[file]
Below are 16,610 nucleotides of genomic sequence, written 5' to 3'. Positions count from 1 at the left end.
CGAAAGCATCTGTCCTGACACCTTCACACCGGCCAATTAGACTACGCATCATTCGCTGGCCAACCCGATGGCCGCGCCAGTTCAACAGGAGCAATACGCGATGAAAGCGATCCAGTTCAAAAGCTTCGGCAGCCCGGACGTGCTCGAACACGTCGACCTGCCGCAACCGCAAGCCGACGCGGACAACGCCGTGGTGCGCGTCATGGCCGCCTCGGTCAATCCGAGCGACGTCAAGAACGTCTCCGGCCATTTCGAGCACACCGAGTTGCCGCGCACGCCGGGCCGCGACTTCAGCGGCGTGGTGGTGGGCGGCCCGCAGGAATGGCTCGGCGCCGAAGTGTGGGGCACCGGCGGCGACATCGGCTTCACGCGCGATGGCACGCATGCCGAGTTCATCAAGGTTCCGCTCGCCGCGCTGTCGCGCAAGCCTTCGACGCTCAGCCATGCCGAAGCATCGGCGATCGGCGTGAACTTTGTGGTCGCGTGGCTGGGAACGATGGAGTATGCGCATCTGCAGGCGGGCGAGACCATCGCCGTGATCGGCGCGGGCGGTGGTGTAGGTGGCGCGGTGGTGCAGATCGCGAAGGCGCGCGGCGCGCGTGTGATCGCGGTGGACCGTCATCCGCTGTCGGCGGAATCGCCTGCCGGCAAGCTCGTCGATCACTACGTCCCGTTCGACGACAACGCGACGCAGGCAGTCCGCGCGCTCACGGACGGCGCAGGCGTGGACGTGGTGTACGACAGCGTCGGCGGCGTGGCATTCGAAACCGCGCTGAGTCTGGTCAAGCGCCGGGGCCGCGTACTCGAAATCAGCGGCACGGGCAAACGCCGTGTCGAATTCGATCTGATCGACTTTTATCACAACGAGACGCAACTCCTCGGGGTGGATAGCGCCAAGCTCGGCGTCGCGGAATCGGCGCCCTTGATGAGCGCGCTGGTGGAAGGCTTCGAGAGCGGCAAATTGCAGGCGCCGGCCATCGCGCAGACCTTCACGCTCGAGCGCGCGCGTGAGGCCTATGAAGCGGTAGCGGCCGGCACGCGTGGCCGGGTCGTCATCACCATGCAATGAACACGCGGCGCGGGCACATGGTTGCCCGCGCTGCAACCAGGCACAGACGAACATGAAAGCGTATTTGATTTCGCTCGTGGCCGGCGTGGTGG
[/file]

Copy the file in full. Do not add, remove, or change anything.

Below are 16,610 nucleotides of genomic sequence, written 5' to 3'. Positions count from 1 at the left end.
CGAAAGCATCTGTCCTGACACCTTCACACCGGCCAATTAGACTACGCATCATTCGCTGGCCAACCCGATGGCCGCGCCAGTTCAACAGGAGCAATACGCGATGAAAGCGATCCAGTTCAAAAGCTTCGGCAGCCCGGACGTGCTCGAACACGTCGACCTGCCGCAACCGCAAGCCGACGCGGACAACGCCGTGGTGCGCGTCATGGCCGCCTCGGTCAATCCGAGCGACGTCAAGAACGTCTCCGGCCATTTCGAGCACACCGAGTTGCCGCGCACGCCGGGCCGCGACTTCAGCGGCGTGGTGGTGGGCGGCCCGCAGGAATGGCTCGGCGCCGAAGTGTGGGGCACCGGCGGCGACATCGGCTTCACGCGCGATGGCACGCATGCCGAGTTCATCAAGGTTCCGCTCGCCGCGCTGTCGCGCAAGCCTTCGACGCTCAGCCATGCCGAAGCATCGGCGATCGGCGTGAACTTTGTGGTCGCGTGGCTGGGAACGATGGAGTATGCGCATCTGCAGGCGGGCGAGACCATCGCCGTGATCGGCGCGGGCGGTGGTGTAGGTGGCGCGGTGGTGCAGATCGCGAAGGCGCGCGGCGCGCGTGTGATCGCGGTGGACCGTCATCCGCTGTCGGCGGAATCGCCTGCCGGCAAGCTCGTCGATCACTACGTCCCGTTCGACGACAACGCGACGCAGGCAGTCCGCGCGCTCACGGACGGCGCAGGCGTGGACGTGGTGTACGACAGCGTCGGCGGCGTGGCATTCGAAACCGCGCTGAGTCTGGTCAAGCGCCGGGGCCGCGTACTCGAAATCAGCGGCACGGGCAAACGCCGTGTCGAATTCGATCTGATCGACTTTTATCACAACGAGACGCAACTCCTCGGGGTGGATAGCGCCAAGCTCGGCGTCGCGGAATCGGCGCCCTTGATGAGCGCGCTGGTGGAAGGCTTCGAGAGCGGCAAATTGCAGGCGCCGGCCATCGCGCAGACCTTCACGCTCGAGCGCGCGCGTGAGGCCTATGAAGCGGTAGCGGCCGGCACGCGTGGCCGGGTCGTCATCACCATGCAATGAACACGCGGCGCGGGCACATGGTTGCCCGCGCTGCAACCAGGCACAGACGAACATGAAAGCGTATTTGATTTCGCTCGTGGCCGGCGTGGTGG